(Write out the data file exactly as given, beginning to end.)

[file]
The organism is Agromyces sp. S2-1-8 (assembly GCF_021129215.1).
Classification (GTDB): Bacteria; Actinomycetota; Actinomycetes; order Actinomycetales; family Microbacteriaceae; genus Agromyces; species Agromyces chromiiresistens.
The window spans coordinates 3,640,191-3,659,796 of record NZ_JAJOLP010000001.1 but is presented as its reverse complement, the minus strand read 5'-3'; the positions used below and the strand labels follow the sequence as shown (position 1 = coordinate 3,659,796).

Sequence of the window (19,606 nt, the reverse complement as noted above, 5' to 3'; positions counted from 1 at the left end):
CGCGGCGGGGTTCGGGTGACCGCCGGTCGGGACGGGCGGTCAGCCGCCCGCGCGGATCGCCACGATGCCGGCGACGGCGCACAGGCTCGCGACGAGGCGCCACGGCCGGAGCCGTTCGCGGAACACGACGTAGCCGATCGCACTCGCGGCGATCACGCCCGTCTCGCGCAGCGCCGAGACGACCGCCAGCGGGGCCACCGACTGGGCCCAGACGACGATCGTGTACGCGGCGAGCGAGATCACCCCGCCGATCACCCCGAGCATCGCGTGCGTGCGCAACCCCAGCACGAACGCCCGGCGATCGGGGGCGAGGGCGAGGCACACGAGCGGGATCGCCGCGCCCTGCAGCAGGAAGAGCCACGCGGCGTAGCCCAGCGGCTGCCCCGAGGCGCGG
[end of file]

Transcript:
The organism is Agromyces sp. S2-1-8 (assembly GCF_021129215.1).
Classification (GTDB): Bacteria; Actinomycetota; Actinomycetes; order Actinomycetales; family Microbacteriaceae; genus Agromyces; species Agromyces chromiiresistens.
The window spans coordinates 3,640,191-3,659,796 of record NZ_JAJOLP010000001.1 but is presented as its reverse complement, the minus strand read 5'-3'; the positions used below and the strand labels follow the sequence as shown (position 1 = coordinate 3,659,796).

Sequence of the window (19,606 nt, the reverse complement as noted above, 5' to 3'; positions counted from 1 at the left end):
CGCGGCGGGGTTCGGGTGACCGCCGGTCGGGACGGGCGGTCAGCCGCCCGCGCGGATCGCCACGATGCCGGCGACGGCGCACAGGCTCGCGACGAGGCGCCACGGCCGGAGCCGTTCGCGGAACACGACGTAGCCGATCGCACTCGCGGCGATCACGCCCGTCTCGCGCAGCGCCGAGACGACCGCCAGCGGGGCCACCGACTGGGCCCAGACGACGATCGTGTACGCGGCGAGCGAGATCACCCCGCCGATCACCCCGAGCATCGCGTGCGTGCGCAACCCCAGCACGAACGCCCGGCGATCGGGGGCGAGGGCGAGGCACACGAGCGGGATCGCCGCGCCCTGCAGCAGGAAGAGCCACGCGGCGTAGCCCAGCGGCTGCCCCGAGGCGCGG